Banni Breeders’ Association filed an application for the registration of the breed followed by applications from scientists. An initiative of opening cooperatives for the Maldharis was also taken up by The National Dairy Development Board.[7]

In 2010, Banni buffalo was recognised by the Breed Registration Committee, ICAR, New Delhi as the 11th breed of India.[8]

Location and populationEdit

The Banni region is a grassland situated, at 23019'N to 23052'N to 68056'E to 70032'E, in the district of Kutch in Gujarat, India.[9] Spanning over 2600 square kilometres, this pasture land has over 30 varieties of grass.[4] The Banni buffalo travels a distance of about 10 to 15 kilometres to reach these grasslands each day. Travelling a greater distance enables the Banni to fully digest all the grass, and in turn, helps in increasing the rate of metabolism, leading to an increased yield of milk.[2]

According to the seventeenth livestock census of 2003,[10] conducted by the government of India, the total population of the Banni buffalo was 3,190,000 in Gujarat, with around 1,780,000 in Kutch alone.[4] Banni buffalo is also distributed throughout other parts of Gujarat, and Maharashtra due to their high milk yield.[4] Banni buffalo was recognised as the eleventh buffalo breed of India by Indian council of agricultural research in 2011.[11] A herd of Banni buffaloes comprises 40-50 members, with the maximum going to 100. Banni buffaloes cover a grazing distance of 8 to 10 kilometres in Monsoon and up to 15 kilometres in the summer.[9]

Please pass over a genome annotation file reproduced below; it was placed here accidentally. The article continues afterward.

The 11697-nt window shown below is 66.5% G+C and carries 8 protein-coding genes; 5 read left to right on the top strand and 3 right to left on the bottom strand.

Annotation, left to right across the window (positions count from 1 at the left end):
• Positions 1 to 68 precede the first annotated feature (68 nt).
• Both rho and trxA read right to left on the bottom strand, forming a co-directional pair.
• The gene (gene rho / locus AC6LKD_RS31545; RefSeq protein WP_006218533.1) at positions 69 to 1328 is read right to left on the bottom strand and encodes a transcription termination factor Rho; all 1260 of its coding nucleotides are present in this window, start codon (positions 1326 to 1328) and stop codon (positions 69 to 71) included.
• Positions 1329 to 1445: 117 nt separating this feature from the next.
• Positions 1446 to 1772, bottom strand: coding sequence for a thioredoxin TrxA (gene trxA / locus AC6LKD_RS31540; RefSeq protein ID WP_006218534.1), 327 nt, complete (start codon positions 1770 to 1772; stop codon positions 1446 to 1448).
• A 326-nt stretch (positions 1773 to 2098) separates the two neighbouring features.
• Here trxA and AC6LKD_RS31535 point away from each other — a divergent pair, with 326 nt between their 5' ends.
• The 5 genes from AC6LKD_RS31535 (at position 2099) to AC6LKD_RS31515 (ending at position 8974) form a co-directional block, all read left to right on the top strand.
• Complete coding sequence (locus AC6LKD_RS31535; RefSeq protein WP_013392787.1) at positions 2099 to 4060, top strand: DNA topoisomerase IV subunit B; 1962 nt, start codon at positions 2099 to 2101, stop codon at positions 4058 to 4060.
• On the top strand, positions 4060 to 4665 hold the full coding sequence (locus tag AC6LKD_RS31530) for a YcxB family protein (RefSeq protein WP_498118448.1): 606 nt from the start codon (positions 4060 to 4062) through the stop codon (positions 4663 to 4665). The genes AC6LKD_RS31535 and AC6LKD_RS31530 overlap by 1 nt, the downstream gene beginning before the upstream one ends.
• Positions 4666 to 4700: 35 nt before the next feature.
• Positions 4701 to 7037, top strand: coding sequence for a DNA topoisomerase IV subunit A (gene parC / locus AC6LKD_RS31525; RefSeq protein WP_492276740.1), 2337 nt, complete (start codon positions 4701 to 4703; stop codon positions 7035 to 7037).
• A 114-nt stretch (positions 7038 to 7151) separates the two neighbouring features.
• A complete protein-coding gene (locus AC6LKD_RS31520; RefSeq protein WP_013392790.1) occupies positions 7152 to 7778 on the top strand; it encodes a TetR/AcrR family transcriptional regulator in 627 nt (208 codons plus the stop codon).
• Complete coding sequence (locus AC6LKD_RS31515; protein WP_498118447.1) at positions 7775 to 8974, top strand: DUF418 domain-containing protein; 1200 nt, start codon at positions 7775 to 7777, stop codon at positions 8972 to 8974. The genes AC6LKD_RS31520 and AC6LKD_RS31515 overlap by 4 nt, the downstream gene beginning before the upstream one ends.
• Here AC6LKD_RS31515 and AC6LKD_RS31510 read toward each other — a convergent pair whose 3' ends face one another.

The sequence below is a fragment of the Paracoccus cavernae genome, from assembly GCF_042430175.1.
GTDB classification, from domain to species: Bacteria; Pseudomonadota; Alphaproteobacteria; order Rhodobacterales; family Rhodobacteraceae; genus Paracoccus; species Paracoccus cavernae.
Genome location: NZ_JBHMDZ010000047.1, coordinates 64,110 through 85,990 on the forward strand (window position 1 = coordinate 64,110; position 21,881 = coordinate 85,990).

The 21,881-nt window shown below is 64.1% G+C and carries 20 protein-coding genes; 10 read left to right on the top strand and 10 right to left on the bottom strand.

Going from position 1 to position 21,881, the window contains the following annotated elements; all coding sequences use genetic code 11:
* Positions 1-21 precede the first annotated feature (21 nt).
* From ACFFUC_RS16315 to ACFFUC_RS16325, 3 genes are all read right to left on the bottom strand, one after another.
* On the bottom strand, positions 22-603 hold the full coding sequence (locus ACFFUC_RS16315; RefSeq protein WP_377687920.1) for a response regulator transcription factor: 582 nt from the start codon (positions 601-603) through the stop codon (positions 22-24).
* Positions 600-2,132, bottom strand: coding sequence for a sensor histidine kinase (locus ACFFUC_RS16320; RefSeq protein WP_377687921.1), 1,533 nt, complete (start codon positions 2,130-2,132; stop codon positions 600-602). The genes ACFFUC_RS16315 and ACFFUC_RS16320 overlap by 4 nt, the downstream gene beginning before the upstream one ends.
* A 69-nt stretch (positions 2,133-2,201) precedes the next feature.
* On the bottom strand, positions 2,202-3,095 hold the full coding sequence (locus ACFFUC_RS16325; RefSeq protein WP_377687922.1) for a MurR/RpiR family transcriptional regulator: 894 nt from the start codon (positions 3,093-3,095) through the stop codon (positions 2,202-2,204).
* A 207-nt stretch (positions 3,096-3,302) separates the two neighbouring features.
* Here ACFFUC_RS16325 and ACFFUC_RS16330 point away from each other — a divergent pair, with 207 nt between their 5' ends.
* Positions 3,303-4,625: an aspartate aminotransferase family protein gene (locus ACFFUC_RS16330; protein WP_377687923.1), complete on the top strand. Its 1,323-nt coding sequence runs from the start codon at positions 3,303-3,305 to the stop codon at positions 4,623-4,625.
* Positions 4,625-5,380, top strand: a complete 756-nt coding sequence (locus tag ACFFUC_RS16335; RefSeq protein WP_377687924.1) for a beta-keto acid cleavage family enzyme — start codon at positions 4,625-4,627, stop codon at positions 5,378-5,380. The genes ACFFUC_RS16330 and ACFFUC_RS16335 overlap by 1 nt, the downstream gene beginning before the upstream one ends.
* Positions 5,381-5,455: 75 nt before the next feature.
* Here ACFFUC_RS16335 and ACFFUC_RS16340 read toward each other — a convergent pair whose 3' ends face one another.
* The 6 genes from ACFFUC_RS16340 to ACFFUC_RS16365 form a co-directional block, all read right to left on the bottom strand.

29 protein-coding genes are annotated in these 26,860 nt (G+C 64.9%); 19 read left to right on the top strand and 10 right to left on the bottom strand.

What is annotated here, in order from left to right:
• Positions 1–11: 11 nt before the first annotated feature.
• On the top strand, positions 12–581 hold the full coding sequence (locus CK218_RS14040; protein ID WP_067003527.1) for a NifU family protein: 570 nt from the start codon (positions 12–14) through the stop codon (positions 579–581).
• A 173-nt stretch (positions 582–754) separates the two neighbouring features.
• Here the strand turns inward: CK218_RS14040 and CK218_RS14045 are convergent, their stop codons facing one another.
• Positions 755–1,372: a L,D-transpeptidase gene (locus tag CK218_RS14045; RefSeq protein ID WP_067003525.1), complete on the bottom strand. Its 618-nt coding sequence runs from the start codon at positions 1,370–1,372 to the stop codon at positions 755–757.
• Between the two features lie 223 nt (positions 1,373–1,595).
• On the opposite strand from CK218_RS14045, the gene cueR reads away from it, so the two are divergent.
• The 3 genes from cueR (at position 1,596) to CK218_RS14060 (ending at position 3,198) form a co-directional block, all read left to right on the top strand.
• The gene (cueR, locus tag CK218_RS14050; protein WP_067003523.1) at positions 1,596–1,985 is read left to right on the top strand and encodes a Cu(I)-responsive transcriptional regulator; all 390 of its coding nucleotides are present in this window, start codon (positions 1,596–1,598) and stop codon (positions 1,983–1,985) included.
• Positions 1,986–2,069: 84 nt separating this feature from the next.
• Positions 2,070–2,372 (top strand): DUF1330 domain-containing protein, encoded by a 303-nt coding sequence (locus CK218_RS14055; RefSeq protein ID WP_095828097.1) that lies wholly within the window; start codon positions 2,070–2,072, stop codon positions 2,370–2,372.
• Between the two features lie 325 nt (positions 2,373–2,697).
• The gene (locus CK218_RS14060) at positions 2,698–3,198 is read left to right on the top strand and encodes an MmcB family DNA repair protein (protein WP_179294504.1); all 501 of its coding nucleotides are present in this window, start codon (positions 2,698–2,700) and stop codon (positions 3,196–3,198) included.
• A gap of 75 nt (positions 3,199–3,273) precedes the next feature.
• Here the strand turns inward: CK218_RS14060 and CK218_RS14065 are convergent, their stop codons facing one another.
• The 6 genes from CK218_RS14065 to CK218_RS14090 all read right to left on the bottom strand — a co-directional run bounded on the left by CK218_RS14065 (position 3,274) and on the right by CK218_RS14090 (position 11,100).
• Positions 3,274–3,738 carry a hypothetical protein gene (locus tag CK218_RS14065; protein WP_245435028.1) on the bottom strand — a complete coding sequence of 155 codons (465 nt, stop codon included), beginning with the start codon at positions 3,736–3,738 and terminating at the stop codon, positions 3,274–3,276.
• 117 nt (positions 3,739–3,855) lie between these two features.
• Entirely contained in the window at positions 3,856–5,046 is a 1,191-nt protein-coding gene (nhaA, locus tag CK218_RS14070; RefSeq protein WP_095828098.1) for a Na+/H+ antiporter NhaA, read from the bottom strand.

In the last few decades, there has been an increase in Prosopis juliflora. Considered as an invasive weed in this region, prosopis juliflora has resulted in the decline of Kankrej cattle, which gave rise to Banni buffaloes who remained unaffected by it. Banni Buffalo were also able to adapt to the harsh water conditions.[9]

The Banni buffalo is bred according to the traditional practices of the Maldharis. They state that it's "the Banni grasslands and the Maldharis who can create the Banni buffalo".[9] Any buffalo not raised by Maldharis and not have grazed the grounds of Banni cannot be classified as a Banni buffalo.[9] The Maldharis also maintain the original bloodline of Banni buffaloes, whilst also being critical at selection of the breeding bulls. The preferred "physiological features that include coiled horns, short but sturdy legs, convex forehead and white tail hairs. Each breeding bull is limited to three services per day and breeding bulls are exchanged between nearby villages every 3-4 years to avoid inbreeding".[9]